Desalination plants cause sea and brackish water to become separated, according to howstuffworks.com/. Next, the the separation of the of the sea and brackish water will lead to two different flows. One of the flows will consist of a fresh stream, which is condensate in heat processes and permeated in reverse osmosis. Also, the fresh stream will be required to have a low salt content. The other flow will basically consist of concentrate or brine, which means it will have an extraordinarily high level of salt concentration.
All desalination technologies have to operate off of a powerful energy source. The energy sources either come from mechanics, which use electrical power, or they will use thermal power. The thermal process is founded on evaporation caused by the heat, and then, it uses the condensation from the steam. If you want to understand the intricacies of thermal desalination, you have to understand the methods. The following four tips to understanding thermal desalination are also the four methods simplified.
MED, also known as multi effect distillation, takes place through a series of stages or effects. Every stage is equipped with bundles of heat exchange pipes, which are made super hot from steam heating on the inside. When the pipe bundles are hot, the raw water is sprayed on them. Due to the heat transfer between the pipe walls, a portion of the liquid sprayed on the bundles evaporates. The evaporation results in steam, and the new steam is used in the next stage. This is how the process continues. Essentially, the first tip is understanding steam and condensation.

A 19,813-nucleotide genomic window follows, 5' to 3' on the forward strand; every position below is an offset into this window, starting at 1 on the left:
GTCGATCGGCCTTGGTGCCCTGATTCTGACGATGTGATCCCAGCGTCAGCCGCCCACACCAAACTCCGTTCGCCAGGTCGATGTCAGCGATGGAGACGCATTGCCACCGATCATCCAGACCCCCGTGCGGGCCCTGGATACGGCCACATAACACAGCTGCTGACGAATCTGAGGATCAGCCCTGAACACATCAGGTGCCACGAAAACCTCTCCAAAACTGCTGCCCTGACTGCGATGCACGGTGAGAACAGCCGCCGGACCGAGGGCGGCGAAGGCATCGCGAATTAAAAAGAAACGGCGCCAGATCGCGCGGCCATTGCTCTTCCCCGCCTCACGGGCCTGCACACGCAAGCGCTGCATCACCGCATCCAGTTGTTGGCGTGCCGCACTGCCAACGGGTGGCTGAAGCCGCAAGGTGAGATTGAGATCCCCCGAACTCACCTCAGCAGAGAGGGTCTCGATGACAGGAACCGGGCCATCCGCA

This method is similar to MED in almost all aspects. Efficiency is enhanced over regular MED in this method by putting a thermal steam compressor in the MED plant. The same process is used in the MED process by letting water evaporate into steam and using the resulting steam in the next process and so on. The difference is the thermal steam compressor, which is also powered by steam, uses steam from the final stage for more compression. The super-condensed steam is reused at a heat source when the process is started over. Like before, the tip is under standing the basics of steam, but additionally, it requires knowing how to compress steam to understand the process better.
This process and the tip are much easier to understand. MVC is mechanical steam compression. According to Wabag, it is almost identical to the MED-TVC process, except the steam used for evaporation is achieved through electricity or diesel power. The best analogy for this is to think of using either an electric or gas stove to get water hot enough to create steam.
This stage is also known as the multi stage flash. The tip to understanding this thermal process is understanding how distillation works. Condensing steam heats the raw water up to the max brine temperature. It turns it into saline, and the saline solution goes into the next stage where the pressure is lower. The water will boil immediately, which causes it to flash into steam and the brine to reach its saturation point. Each stage afterwards, the temp and pressure are lowered. The steam at the end of each stage is fresh water.
Basically, the foundation of each method is very basic science and processes. The only difference is, is they are expanded upon and the processes are done at huge levels. It is worth it though. As thermal desalination technology gets better and cheaper, it will eventually utilize the oceans and salty sea water to irrigate the planet.